When most Marvel heroes have a new movie coming out, the comic makes sure to showcase the villains and supporting cast from the film. But Carol Danvers don’t play like that! In this issue she battles, and I quote: “Nuclear Man. Formerly Mahkizmo. Once upon a time a Fantastic Four villain, looks like a seven-foot Russian pimp.” The story takes place two months into a mico-apocalypse on New York’s Roosevelt Island. If this is what the Captain Marvel movie is going to be like, I am beyond excited.
Written by Kelly Thompson
Illustrated by Carmen Carnero
Colored by Tamara Bonvillain
Lettered by VC’s Clayton Cowles
REVOLUTION! The classic Fantastic Four villain MAHKIZMO has taken over Manhattan’s Roosevelt Island and turned it into an apocalyptic wasteland! When CAPTAIN MARVEL ends up trapped there and cut off from the rest of world (including any Avengers-shaped reinforcements!), she’ll need to build her own team out of allies, old and new — SPIDER-WOMAN, HAZMAT, ECHO and a man known only as SOM — in order to start a revolution to free the island’s civilian inhabitants. With that kind of backup, Mahkizmo should be toast — but not everything is what it seems on this island…
I’ve raved before, and I’ll probably do it again, but Kelly Thompson is one of the best writers in Marvel’s bullpen. While there are a lot of talented folks penning books for the House of Ideas, Thompson does one thing better than any of them: pure, unironic, superhero bombast. And that’s what a “Captain Marvel” comic needs. In this issue, Carol is introduced snap-kicking the villain while grinning through a bloody nose. “I said… back off,” is all she has to say. Is it clever? It doesn’t need to be. The words have weight, mostly thanks to the class-50 strength level and the aforementioned face-kicking.
This issue has a lot of business, but most of it is immaterial. A force field surrounds Roosevelt Island, and only women seem to be able to enter it. Though it’s only been a few hours on the outside, it’s been two months on the island. Nuclear Man has an evil fortress and an army of robots. Heroes such as Spider Woman, Hazmat, and Echo are leading a resistance of women.
All of this is delivered with tone-perfect exposition. Superhero comic readers know how these sorts of situations work; there’s no reason the heroes wouldn’t have figured it out. When Carol asks Echo where Nuclear Man is holed up, you can almost hear the frustrated scorn when she has to answer, “he calls it the citadel.” The tone of the whole book matches Carol’s personality- professional, competent, composed, and fed up with the emotional bullies posturing as villains.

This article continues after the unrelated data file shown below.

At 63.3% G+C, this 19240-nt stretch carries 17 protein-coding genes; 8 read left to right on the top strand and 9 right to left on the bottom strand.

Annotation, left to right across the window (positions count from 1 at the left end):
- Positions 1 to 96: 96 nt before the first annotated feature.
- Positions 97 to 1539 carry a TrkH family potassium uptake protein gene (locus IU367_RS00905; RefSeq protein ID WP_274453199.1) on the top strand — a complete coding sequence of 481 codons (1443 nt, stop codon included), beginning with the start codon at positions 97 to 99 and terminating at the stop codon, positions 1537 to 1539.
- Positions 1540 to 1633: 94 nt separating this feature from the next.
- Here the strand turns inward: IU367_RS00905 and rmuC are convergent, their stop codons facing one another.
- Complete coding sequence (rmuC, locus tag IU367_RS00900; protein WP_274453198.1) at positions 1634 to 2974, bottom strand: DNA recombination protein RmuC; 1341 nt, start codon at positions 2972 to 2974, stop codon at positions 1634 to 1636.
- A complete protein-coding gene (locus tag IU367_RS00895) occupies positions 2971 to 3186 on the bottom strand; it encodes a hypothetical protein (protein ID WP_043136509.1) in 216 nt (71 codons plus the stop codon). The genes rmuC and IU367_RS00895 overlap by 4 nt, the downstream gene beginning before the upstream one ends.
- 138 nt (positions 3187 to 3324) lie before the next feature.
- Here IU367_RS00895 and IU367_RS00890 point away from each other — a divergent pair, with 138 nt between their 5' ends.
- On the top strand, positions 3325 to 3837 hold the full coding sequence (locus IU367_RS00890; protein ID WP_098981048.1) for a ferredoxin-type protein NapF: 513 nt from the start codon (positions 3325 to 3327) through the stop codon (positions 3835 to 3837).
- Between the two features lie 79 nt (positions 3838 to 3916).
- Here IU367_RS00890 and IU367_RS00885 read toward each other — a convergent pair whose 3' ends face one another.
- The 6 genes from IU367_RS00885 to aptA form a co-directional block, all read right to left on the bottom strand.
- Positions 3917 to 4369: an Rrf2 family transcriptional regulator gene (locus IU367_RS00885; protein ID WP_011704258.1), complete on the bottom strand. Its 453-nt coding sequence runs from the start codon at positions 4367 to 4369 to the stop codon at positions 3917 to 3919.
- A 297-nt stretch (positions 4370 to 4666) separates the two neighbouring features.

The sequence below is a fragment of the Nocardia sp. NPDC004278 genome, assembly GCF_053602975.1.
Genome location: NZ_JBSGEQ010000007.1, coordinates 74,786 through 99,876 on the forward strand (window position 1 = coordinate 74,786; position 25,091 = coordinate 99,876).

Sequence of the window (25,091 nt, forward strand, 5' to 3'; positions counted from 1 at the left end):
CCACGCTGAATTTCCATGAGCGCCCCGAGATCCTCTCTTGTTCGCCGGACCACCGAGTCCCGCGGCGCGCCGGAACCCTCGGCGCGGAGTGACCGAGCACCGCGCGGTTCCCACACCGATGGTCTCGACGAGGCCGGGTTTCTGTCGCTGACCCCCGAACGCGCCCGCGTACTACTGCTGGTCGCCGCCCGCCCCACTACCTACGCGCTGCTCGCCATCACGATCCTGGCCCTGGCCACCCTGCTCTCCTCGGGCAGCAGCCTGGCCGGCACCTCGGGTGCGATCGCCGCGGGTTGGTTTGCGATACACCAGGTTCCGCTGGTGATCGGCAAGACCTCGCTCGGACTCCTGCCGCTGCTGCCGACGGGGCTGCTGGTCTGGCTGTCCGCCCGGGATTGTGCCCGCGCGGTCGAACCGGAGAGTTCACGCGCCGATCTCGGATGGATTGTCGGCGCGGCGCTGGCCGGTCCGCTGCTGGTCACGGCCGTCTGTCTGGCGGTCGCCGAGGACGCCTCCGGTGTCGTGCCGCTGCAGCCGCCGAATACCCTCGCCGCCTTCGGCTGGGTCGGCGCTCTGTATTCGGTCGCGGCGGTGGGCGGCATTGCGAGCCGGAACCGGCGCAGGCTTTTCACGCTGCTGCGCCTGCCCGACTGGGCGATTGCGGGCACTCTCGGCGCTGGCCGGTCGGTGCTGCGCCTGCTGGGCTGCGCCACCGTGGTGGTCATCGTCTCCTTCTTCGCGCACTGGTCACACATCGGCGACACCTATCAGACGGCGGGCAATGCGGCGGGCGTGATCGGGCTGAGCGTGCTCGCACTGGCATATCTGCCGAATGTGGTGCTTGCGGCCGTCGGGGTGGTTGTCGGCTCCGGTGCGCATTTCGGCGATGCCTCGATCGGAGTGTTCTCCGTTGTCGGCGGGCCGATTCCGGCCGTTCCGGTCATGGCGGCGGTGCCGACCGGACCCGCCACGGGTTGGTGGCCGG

It’s not as if superhero comics are considered drab, but Thompson makes sure that her script gives artist Carmen Carnero plenty to do. The women trapped on Roosevelt island were wearing their costumes, but after two months everyone has gotten the Mad Max makeover. On the one hand it’s totally over-the-top. But on the other hand, Carnero pulls it off so well that it’s hard to be mad.
There’s just so much fun being had on all the pages, by every member of the creative team. Recent “Captain Marvel” series have been competent and done by talented people, but this issue has an ephemeral energy to it that’s hard to quantify. You can feel it with every hero pose, and every time a badass lady de-limbs an evil robot. Tamara Bonvillain is on colors, and you can feel her glee and Carol’s when Captain Marvel gets to really let loose and drown the whole page in energy blasts.
That delight is hard to beat, but it does sort of feel at odds with the momentum of the mystery/adventure. “Why is Nuclear Man doing this?” the issue wonders. “Also, how?” There’s no doubt that a giant sexist villain trapping exclusively women on his island is gross, but to what end? How is he repressing the heroes’ powers? Why isn’t it working on Carol? These questions are all interesting, but they aren’t what I’m going to retain going into next month. No, what I’ll remember is how cool Jessica Drew looked blasting that laser gun, and how well Thompson writes heroic patter.Continued below
This makes “Captain Marvel” #2 a swift little issue. But if you’ve read any of Thompson’s other ongoings (especially the excellent “West Coast Avengers,” in stores now) you know that she’s got a knack for plotting. The answers to those above questions? They are going to tie into a larger conflict. That journalist trailing Carol around? She got a role left to play. That man, who’s almost definitely trans, and thus confusing Nuclear Man’s sexist machinery? He seems like a great potential new member of Carol’s supporting cast.
So while a lot of this issue feels a little bit like junk food, it’s got surprising value. It’s a fun little installment of superhero storytelling, but no doubt we’ll look back on this chapter as a great introduction to enduring ideas. Of course, that can only happen if this book continues for long enough to pay off, and that only happens if people buy the book. I won’t split hairs here: you absolutely should. Everyone loves to talk about how great Captain Marvel is, and why she’s much an important hero in the Marvel universe. This issue is the reason why. Carol is cool!
Final Verdict: 7.9 – Works well as a superhero adventure, but it’s going to read even better when a lot of these threads start to pay off.